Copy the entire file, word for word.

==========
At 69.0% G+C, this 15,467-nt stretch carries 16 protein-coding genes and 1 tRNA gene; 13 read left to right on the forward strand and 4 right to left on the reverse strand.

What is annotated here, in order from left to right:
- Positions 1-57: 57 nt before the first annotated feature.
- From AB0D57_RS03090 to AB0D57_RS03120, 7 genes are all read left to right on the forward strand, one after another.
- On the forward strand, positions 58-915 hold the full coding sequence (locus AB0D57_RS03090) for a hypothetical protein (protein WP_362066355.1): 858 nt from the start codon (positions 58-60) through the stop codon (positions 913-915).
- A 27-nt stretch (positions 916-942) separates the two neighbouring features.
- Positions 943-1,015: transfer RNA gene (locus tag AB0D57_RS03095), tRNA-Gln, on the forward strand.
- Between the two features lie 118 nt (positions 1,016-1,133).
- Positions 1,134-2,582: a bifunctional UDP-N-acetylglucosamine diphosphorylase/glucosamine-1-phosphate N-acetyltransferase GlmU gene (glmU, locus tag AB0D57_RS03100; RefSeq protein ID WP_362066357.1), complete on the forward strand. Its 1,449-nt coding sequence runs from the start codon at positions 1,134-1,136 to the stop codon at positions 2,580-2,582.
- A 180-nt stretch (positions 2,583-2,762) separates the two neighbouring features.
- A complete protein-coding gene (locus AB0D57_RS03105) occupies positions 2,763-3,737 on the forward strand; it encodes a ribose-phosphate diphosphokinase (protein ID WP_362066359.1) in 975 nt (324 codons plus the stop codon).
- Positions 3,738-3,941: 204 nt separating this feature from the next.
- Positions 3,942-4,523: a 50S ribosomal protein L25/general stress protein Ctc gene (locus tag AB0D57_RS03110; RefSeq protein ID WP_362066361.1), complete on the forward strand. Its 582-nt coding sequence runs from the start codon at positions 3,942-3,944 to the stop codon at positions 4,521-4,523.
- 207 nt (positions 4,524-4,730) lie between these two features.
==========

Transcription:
At 69.0% G+C, this 15,467-nt stretch carries 16 protein-coding genes and 1 tRNA gene; 13 read left to right on the forward strand and 4 right to left on the reverse strand.

What is annotated here, in order from left to right:
- Positions 1-57: 57 nt before the first annotated feature.
- From AB0D57_RS03090 to AB0D57_RS03120, 7 genes are all read left to right on the forward strand, one after another.
- On the forward strand, positions 58-915 hold the full coding sequence (locus AB0D57_RS03090) for a hypothetical protein (protein WP_362066355.1): 858 nt from the start codon (positions 58-60) through the stop codon (positions 913-915).
- A 27-nt stretch (positions 916-942) separates the two neighbouring features.
- Positions 943-1,015: transfer RNA gene (locus tag AB0D57_RS03095), tRNA-Gln, on the forward strand.
- Between the two features lie 118 nt (positions 1,016-1,133).
- Positions 1,134-2,582: a bifunctional UDP-N-acetylglucosamine diphosphorylase/glucosamine-1-phosphate N-acetyltransferase GlmU gene (glmU, locus tag AB0D57_RS03100; RefSeq protein ID WP_362066357.1), complete on the forward strand. Its 1,449-nt coding sequence runs from the start codon at positions 1,134-1,136 to the stop codon at positions 2,580-2,582.
- A 180-nt stretch (positions 2,583-2,762) separates the two neighbouring features.
- A complete protein-coding gene (locus AB0D57_RS03105) occupies positions 2,763-3,737 on the forward strand; it encodes a ribose-phosphate diphosphokinase (protein ID WP_362066359.1) in 975 nt (324 codons plus the stop codon).
- Positions 3,738-3,941: 204 nt separating this feature from the next.
- Positions 3,942-4,523: a 50S ribosomal protein L25/general stress protein Ctc gene (locus tag AB0D57_RS03110; RefSeq protein ID WP_362066361.1), complete on the forward strand. Its 582-nt coding sequence runs from the start codon at positions 3,942-3,944 to the stop codon at positions 4,521-4,523.
- 207 nt (positions 4,524-4,730) lie between these two features.